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The Cost of Doing it Yourself

There is a fantastic talk given by Lee Campbell on The Cost of a Dependency that outlines the hidden and often overlooked cost of adding dependencies to your software project. He makes a compelling case for minimising dependencies, however, what happens when we go too far? The following are not straightforward yes or no answers, but will hopefully help you think about:

What is the cost of building it yourself?

Cost #1: Build Time

The first, and most obvious cost of building it yourself is, well... building it. Let's be frank for a minute. If you think your work AWS bill is expensive, have you taken a look at your engineering salaries? At least with AWS those resources are (normally) only charged when they're doing something useful for the business. So when building something you should be thinking

Am I contributing to this company's goals or am I acting like a very expensive rds instance in dev that we forgot to turn off?

On top of pure salary cost, there's also the Opportunity Cost. Every day you're working on building thing x is time that perhaps you could have spent on something for your product owner.

But I was working on fixing up tech debt anyways so the PO isn't losing any resources.

Is this really the most valuable use of your time when compared to deleting code, improving build times, or working on that PIR action from 6 months ago you promised to do.

Cost #2: Maintenance Time

Most of us are working on systems that could likely outlive our time at the company. After we've built a new system we need to think about:

  • How do we find and fix security issues?
  • How do we deal with software updates?
  • What if we need to extend this software?
  • Am I comfortable owning this? If not, then who does?

While using dependencies means you're at the mercy of the supplier, if you build it yourself you're at the mercy of well..yourself. If you need a new feature you have to build it. If there's a breaking change in your runtime you have to patch it. If you've allowed another team to use your software then who fixes it if there's an urgent issue?

Some of these problems are valid if you're working on sections that give you a lot of business value and competitive advantage. For example, if you're creating a ticketing website then the complexity around assigning and verifying tickets is likely one that you want to own and focus on.

But if it's not critical to your team's success then are you ok paying all these costs?

Cost #3: Lead Time

So let's say we've paid the upfront cost of building it, and we have even been maintaining it for a few months. Well, what has it given us? These new systems we create are often built under the notion of "oh we can work so much better with our solution x over dependency y and we'll ship even faster" but this is not always true.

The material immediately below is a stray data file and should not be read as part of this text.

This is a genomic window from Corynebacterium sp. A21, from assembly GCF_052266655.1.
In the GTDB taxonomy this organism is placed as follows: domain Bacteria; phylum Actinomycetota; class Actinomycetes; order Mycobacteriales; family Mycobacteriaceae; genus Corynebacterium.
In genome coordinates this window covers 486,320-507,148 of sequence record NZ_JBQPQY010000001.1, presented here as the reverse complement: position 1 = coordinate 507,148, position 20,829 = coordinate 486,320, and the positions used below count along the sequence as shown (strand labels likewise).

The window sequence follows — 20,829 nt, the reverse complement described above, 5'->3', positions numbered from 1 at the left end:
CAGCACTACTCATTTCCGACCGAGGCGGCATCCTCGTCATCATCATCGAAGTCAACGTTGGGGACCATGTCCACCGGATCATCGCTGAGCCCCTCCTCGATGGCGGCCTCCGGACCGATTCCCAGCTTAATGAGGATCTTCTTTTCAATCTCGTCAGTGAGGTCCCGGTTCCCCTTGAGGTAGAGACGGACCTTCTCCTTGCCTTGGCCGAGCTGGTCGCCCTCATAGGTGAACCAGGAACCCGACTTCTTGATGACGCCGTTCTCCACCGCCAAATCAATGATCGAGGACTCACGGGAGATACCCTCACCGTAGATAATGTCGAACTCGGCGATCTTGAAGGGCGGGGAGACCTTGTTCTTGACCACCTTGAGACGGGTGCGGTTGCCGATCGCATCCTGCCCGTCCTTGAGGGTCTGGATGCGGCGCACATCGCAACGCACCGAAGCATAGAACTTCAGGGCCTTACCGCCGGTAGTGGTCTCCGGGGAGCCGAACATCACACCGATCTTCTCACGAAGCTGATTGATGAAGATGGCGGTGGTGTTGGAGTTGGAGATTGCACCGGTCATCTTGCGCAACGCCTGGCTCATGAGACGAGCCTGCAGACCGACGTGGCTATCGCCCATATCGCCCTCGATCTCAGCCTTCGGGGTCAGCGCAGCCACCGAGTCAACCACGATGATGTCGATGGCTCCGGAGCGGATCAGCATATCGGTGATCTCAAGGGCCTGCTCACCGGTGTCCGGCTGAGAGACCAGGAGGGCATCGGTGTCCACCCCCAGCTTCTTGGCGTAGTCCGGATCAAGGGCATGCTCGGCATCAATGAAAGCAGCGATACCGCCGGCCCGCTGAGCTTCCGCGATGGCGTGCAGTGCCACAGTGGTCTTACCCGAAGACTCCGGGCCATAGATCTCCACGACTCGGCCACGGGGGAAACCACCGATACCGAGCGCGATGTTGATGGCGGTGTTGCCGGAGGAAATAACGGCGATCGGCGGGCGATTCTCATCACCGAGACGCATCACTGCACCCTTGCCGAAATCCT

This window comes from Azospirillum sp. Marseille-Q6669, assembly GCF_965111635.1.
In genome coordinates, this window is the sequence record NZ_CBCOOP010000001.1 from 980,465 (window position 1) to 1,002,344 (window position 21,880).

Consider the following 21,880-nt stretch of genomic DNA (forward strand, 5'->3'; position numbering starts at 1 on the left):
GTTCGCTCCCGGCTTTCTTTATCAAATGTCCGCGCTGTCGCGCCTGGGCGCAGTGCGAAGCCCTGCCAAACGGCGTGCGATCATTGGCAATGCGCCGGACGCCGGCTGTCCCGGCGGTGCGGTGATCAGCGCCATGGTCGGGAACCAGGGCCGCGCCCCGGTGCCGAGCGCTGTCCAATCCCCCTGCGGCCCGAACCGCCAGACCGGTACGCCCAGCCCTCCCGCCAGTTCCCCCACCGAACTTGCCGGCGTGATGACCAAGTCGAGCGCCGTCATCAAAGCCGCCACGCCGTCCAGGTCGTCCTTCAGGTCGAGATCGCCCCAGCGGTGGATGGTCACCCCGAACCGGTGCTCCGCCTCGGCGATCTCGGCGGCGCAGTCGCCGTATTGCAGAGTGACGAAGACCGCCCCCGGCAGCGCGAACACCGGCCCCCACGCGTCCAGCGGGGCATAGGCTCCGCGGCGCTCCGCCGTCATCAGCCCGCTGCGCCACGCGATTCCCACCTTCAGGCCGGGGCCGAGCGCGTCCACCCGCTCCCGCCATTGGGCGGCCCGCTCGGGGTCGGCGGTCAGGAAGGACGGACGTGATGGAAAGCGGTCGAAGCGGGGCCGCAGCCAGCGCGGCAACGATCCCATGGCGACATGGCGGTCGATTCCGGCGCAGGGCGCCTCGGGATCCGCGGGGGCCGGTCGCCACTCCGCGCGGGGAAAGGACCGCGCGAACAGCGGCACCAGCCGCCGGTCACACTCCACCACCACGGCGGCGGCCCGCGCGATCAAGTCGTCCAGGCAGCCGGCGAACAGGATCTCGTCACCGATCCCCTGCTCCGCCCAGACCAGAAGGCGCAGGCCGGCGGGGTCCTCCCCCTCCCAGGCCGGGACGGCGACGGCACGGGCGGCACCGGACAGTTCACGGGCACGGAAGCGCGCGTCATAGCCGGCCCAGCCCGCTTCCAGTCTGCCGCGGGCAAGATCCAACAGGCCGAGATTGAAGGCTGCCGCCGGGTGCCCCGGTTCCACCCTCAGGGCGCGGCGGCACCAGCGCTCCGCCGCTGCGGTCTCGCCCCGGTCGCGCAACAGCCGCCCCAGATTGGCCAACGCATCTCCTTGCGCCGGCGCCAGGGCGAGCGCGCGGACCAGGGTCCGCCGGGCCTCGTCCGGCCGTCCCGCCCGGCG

Adding functionality

Does our new system allow us to add functionality faster or with more quality? If the software does not achieve one of these things then it is just adding unnecessary complexity.

Adding people

How easy is it to upskill people in this custom-built solution? This, in my opinion, is the biggest cost of building it yourself. I've seen solutions built from scratch with great intentions however a few years later (remember how we're building long-lasting software) no one on the team who built it is left around. This means people become scared to maintain it, add to it, or even rip it out. To combat this we need to ensure we have good documentation that evolves with our solution, something that most dependencies will give us for free.

When should I build it myself?

Despite all these costs, there are plenty of situations where you should build a software solution yourself, the main one being if it brings your company a competitive advantage. The reason for thinking about the costs is actually to ensure that you're focussing on the most important parts of your system.


The cost of a dependency can be higher than expected, we are relying on others and adding code that we (likely) didn't write to our systems that can inflate build times, local dev experience, add security issues or just make debugging and observability a nightmare. This may lead us to try and build everything in-house however this road is also littered with costs as I've shown above. The real solution is somewhere in between. Some organisations may be 100% ok with taking the costs (ie Google uses a lot of in-house software), but most of us should focus on what gives us business value and spend less time on what doesn't.